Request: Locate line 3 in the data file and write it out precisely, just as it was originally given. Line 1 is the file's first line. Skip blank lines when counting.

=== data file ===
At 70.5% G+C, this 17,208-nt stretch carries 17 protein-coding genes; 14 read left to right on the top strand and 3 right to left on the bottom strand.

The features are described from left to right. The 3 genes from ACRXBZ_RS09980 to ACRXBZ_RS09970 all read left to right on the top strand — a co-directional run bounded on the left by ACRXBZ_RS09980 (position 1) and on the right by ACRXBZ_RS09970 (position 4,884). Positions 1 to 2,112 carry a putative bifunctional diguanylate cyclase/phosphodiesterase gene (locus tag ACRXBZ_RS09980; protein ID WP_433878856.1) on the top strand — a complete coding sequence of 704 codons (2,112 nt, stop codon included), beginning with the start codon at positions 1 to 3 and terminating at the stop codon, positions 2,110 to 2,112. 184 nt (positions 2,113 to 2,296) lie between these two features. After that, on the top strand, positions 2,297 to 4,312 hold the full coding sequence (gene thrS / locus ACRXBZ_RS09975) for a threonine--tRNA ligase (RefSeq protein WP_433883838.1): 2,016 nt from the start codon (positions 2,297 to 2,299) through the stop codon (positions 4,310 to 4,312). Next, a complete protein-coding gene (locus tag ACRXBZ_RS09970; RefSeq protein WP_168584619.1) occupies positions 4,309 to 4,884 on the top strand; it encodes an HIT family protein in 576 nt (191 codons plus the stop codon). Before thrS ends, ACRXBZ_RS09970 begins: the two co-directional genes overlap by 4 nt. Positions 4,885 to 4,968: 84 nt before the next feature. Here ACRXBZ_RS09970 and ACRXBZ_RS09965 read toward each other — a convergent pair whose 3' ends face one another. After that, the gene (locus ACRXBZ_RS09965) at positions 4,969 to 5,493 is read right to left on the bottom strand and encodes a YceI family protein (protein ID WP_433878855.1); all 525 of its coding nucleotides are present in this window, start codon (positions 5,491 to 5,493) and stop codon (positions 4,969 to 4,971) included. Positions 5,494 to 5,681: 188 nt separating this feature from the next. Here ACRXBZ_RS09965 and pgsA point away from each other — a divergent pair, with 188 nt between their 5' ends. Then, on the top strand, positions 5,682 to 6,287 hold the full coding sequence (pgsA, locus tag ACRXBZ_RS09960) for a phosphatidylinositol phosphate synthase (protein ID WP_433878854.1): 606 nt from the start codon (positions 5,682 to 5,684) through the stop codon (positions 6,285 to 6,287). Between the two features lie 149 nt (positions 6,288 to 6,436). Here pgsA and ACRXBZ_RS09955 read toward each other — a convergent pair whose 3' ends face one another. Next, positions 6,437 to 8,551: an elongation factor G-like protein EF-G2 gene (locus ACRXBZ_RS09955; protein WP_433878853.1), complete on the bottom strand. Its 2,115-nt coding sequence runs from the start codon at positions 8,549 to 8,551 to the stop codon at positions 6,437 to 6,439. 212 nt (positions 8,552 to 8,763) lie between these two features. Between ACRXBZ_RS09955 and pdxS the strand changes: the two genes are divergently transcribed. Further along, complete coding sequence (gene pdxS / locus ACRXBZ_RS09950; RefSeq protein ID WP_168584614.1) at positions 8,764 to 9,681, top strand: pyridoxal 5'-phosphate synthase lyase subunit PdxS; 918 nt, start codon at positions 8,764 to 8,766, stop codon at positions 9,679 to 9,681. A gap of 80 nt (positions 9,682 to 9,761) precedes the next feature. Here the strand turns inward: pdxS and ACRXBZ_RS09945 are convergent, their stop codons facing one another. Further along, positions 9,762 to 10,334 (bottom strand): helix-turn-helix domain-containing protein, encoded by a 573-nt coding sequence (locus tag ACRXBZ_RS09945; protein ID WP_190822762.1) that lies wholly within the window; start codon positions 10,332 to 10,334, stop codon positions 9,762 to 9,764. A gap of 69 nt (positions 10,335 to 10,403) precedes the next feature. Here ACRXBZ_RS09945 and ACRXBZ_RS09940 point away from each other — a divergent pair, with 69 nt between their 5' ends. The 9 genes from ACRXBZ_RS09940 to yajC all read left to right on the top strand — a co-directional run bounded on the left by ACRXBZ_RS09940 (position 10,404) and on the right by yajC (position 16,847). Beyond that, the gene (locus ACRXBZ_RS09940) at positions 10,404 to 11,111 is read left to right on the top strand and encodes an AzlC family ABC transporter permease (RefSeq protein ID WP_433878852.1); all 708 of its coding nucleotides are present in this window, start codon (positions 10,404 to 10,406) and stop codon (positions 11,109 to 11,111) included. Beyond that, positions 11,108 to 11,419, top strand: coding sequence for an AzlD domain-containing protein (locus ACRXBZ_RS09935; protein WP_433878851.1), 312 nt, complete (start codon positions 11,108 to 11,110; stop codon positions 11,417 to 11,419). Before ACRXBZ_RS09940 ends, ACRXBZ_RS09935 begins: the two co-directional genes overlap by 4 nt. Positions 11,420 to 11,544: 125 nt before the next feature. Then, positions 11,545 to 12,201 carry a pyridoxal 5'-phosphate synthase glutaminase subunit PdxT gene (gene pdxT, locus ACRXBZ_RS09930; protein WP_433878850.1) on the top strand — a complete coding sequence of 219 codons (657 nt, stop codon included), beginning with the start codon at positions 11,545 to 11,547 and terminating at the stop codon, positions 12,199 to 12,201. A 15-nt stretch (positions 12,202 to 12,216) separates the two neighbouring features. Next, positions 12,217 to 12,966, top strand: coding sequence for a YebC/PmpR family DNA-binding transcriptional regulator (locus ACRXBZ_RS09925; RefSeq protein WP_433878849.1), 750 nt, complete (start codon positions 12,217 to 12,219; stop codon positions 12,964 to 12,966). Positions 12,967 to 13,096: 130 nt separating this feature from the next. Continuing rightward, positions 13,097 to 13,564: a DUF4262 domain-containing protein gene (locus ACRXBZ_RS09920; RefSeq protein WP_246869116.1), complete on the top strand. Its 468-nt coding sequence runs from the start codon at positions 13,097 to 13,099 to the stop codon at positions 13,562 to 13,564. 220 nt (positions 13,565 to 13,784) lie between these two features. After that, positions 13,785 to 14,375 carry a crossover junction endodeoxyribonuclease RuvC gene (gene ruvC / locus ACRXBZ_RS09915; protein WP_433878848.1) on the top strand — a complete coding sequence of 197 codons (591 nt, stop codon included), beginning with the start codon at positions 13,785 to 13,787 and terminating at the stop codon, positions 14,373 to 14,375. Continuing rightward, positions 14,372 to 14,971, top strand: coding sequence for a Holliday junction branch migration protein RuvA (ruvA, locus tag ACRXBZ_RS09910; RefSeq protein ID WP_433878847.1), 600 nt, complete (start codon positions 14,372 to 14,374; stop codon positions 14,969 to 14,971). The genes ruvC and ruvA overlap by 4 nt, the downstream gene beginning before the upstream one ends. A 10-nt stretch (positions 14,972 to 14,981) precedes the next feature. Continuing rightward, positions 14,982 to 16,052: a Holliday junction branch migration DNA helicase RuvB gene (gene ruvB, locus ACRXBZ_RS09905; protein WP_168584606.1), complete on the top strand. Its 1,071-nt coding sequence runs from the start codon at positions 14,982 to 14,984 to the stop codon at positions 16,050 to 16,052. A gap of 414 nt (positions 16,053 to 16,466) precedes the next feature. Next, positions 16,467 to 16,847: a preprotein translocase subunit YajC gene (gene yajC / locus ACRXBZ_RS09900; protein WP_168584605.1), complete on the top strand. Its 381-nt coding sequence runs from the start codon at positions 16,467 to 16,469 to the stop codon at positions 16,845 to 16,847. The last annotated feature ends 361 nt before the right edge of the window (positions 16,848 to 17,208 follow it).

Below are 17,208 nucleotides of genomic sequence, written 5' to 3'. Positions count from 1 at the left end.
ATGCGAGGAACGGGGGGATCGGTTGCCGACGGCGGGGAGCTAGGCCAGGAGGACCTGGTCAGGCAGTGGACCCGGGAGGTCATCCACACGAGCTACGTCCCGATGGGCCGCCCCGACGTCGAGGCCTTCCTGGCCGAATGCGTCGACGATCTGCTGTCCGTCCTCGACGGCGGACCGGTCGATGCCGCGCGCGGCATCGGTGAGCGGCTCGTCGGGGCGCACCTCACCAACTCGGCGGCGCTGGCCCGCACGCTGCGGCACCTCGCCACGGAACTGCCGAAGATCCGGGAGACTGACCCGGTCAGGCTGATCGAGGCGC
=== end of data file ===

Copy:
Below are 17,208 nucleotides of genomic sequence, written 5' to 3'. Positions count from 1 at the left end.